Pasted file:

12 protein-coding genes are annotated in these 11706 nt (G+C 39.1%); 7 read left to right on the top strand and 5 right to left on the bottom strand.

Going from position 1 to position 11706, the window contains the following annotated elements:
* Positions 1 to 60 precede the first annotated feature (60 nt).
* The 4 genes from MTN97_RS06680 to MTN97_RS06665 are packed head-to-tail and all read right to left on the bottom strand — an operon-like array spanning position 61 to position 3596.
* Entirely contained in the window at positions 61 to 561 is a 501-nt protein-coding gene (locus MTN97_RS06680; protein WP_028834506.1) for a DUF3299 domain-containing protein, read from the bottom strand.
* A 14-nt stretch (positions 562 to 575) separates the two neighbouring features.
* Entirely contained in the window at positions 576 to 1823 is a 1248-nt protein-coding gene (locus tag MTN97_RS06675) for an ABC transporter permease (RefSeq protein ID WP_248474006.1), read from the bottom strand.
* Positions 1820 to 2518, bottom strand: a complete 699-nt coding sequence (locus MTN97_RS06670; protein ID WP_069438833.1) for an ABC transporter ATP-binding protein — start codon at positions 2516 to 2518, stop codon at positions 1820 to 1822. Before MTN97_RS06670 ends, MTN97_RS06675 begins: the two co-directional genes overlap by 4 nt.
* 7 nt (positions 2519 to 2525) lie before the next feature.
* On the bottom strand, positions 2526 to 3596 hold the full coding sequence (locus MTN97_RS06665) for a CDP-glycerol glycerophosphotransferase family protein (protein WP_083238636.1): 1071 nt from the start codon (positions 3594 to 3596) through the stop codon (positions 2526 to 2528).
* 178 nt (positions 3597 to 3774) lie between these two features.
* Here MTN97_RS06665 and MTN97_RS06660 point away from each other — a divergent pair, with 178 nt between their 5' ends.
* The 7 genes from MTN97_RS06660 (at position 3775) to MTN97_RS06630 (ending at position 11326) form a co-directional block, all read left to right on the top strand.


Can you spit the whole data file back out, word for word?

12 protein-coding genes are annotated in these 11706 nt (G+C 39.1%); 7 read left to right on the top strand and 5 right to left on the bottom strand.

Going from position 1 to position 11706, the window contains the following annotated elements:
* Positions 1 to 60 precede the first annotated feature (60 nt).
* The 4 genes from MTN97_RS06680 to MTN97_RS06665 are packed head-to-tail and all read right to left on the bottom strand — an operon-like array spanning position 61 to position 3596.
* Entirely contained in the window at positions 61 to 561 is a 501-nt protein-coding gene (locus MTN97_RS06680; protein WP_028834506.1) for a DUF3299 domain-containing protein, read from the bottom strand.
* A 14-nt stretch (positions 562 to 575) separates the two neighbouring features.
* Entirely contained in the window at positions 576 to 1823 is a 1248-nt protein-coding gene (locus tag MTN97_RS06675) for an ABC transporter permease (RefSeq protein ID WP_248474006.1), read from the bottom strand.
* Positions 1820 to 2518, bottom strand: a complete 699-nt coding sequence (locus MTN97_RS06670; protein ID WP_069438833.1) for an ABC transporter ATP-binding protein — start codon at positions 2516 to 2518, stop codon at positions 1820 to 1822. Before MTN97_RS06670 ends, MTN97_RS06675 begins: the two co-directional genes overlap by 4 nt.
* 7 nt (positions 2519 to 2525) lie before the next feature.
* On the bottom strand, positions 2526 to 3596 hold the full coding sequence (locus MTN97_RS06665) for a CDP-glycerol glycerophosphotransferase family protein (protein WP_083238636.1): 1071 nt from the start codon (positions 3594 to 3596) through the stop codon (positions 2526 to 2528).
* 178 nt (positions 3597 to 3774) lie between these two features.
* Here MTN97_RS06665 and MTN97_RS06660 point away from each other — a divergent pair, with 178 nt between their 5' ends.
* The 7 genes from MTN97_RS06660 (at position 3775) to MTN97_RS06630 (ending at position 11326) form a co-directional block, all read left to right on the top strand.